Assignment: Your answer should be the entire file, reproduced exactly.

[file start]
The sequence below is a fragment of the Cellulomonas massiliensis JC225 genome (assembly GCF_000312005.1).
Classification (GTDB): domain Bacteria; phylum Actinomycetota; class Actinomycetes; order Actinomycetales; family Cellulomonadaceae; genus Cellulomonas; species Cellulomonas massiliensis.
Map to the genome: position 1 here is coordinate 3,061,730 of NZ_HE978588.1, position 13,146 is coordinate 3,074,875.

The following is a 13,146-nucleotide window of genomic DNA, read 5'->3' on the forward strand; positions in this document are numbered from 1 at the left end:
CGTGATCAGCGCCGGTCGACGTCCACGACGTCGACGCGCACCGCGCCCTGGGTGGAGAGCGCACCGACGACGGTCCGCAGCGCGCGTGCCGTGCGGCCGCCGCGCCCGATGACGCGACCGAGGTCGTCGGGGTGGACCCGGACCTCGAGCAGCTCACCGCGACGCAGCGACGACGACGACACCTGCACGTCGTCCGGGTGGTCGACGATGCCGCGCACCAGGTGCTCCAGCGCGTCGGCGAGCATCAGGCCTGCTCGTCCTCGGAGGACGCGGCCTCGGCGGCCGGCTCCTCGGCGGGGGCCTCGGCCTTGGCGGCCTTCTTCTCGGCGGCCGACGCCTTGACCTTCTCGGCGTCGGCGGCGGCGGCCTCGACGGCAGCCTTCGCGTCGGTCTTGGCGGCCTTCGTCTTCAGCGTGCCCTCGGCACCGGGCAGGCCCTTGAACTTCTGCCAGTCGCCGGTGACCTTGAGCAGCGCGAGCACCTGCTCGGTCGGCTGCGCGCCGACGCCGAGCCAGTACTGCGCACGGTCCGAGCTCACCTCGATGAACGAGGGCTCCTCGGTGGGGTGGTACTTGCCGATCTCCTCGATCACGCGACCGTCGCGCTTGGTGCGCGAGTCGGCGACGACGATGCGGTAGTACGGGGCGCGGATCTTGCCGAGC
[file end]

The sequence below is a fragment of the Cellulomonas massiliensis JC225 genome (assembly GCF_000312005.1).
Classification (GTDB): domain Bacteria; phylum Actinomycetota; class Actinomycetes; order Actinomycetales; family Cellulomonadaceae; genus Cellulomonas; species Cellulomonas massiliensis.
Map to the genome: position 1 here is coordinate 3,061,730 of NZ_HE978588.1, position 13,146 is coordinate 3,074,875.

The following is a 13,146-nucleotide window of genomic DNA, read 5'->3' on the forward strand; positions in this document are numbered from 1 at the left end:
CGTGATCAGCGCCGGTCGACGTCCACGACGTCGACGCGCACCGCGCCCTGGGTGGAGAGCGCACCGACGACGGTCCGCAGCGCGCGTGCCGTGCGGCCGCCGCGCCCGATGACGCGACCGAGGTCGTCGGGGTGGACCCGGACCTCGAGCAGCTCACCGCGACGCAGCGACGACGACGACACCTGCACGTCGTCCGGGTGGTCGACGATGCCGCGCACCAGGTGCTCCAGCGCGTCGGCGAGCATCAGGCCTGCTCGTCCTCGGAGGACGCGGCCTCGGCGGCCGGCTCCTCGGCGGGGGCCTCGGCCTTGGCGGCCTTCTTCTCGGCGGCCGACGCCTTGACCTTCTCGGCGTCGGCGGCGGCGGCCTCGACGGCAGCCTTCGCGTCGGTCTTGGCGGCCTTCGTCTTCAGCGTGCCCTCGGCACCGGGCAGGCCCTTGAACTTCTGCCAGTCGCCGGTGACCTTGAGCAGCGCGAGCACCTGCTCGGTCGGCTGCGCGCCGACGCCGAGCCAGTACTGCGCACGGTCCGAGCTCACCTCGATGAACGAGGGCTCCTCGGTGGGGTGGTACTTGCCGATCTCCTCGATCACGCGACCGTCGCGCTTGGTGCGCGAGTCGGCGACGACGATGCGGTAGTACGGGGCGCGGATCTTGCCGAGC